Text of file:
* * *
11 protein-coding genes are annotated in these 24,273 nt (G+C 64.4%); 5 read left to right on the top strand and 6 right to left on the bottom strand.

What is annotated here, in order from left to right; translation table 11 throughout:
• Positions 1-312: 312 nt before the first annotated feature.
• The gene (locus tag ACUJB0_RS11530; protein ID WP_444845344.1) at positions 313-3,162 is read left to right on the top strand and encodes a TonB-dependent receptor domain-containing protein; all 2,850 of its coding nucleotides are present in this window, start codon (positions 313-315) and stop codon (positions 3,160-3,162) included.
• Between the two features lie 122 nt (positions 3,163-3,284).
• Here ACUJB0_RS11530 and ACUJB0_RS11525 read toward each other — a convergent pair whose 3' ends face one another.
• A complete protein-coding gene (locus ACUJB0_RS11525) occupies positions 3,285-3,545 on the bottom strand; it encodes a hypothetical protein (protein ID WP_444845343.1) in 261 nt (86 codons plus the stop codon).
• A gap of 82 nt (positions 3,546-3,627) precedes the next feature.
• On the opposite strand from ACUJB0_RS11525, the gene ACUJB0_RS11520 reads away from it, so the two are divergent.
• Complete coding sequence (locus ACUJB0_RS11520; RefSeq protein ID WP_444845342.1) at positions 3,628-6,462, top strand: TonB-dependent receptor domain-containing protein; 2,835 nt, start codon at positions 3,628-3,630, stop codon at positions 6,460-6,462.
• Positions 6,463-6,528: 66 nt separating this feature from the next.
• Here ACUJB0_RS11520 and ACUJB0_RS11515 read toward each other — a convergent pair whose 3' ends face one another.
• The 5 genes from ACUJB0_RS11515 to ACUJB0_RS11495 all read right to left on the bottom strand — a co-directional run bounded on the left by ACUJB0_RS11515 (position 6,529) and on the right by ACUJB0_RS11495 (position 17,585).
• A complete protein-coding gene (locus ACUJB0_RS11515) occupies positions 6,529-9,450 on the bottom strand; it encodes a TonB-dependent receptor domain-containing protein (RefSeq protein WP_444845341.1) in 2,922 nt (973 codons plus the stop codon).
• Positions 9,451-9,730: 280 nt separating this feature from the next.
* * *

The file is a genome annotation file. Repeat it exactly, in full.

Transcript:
11 protein-coding genes are annotated in these 24,273 nt (G+C 64.4%); 5 read left to right on the top strand and 6 right to left on the bottom strand.

What is annotated here, in order from left to right; translation table 11 throughout:
• Positions 1-312: 312 nt before the first annotated feature.
• The gene (locus tag ACUJB0_RS11530; protein ID WP_444845344.1) at positions 313-3,162 is read left to right on the top strand and encodes a TonB-dependent receptor domain-containing protein; all 2,850 of its coding nucleotides are present in this window, start codon (positions 313-315) and stop codon (positions 3,160-3,162) included.
• Between the two features lie 122 nt (positions 3,163-3,284).
• Here ACUJB0_RS11530 and ACUJB0_RS11525 read toward each other — a convergent pair whose 3' ends face one another.
• A complete protein-coding gene (locus ACUJB0_RS11525) occupies positions 3,285-3,545 on the bottom strand; it encodes a hypothetical protein (protein ID WP_444845343.1) in 261 nt (86 codons plus the stop codon).
• A gap of 82 nt (positions 3,546-3,627) precedes the next feature.
• On the opposite strand from ACUJB0_RS11525, the gene ACUJB0_RS11520 reads away from it, so the two are divergent.
• Complete coding sequence (locus ACUJB0_RS11520; RefSeq protein ID WP_444845342.1) at positions 3,628-6,462, top strand: TonB-dependent receptor domain-containing protein; 2,835 nt, start codon at positions 3,628-3,630, stop codon at positions 6,460-6,462.
• Positions 6,463-6,528: 66 nt separating this feature from the next.
• Here ACUJB0_RS11520 and ACUJB0_RS11515 read toward each other — a convergent pair whose 3' ends face one another.
• The 5 genes from ACUJB0_RS11515 to ACUJB0_RS11495 all read right to left on the bottom strand — a co-directional run bounded on the left by ACUJB0_RS11515 (position 6,529) and on the right by ACUJB0_RS11495 (position 17,585).
• A complete protein-coding gene (locus ACUJB0_RS11515) occupies positions 6,529-9,450 on the bottom strand; it encodes a TonB-dependent receptor domain-containing protein (RefSeq protein WP_444845341.1) in 2,922 nt (973 codons plus the stop codon).
• Positions 9,451-9,730: 280 nt separating this feature from the next.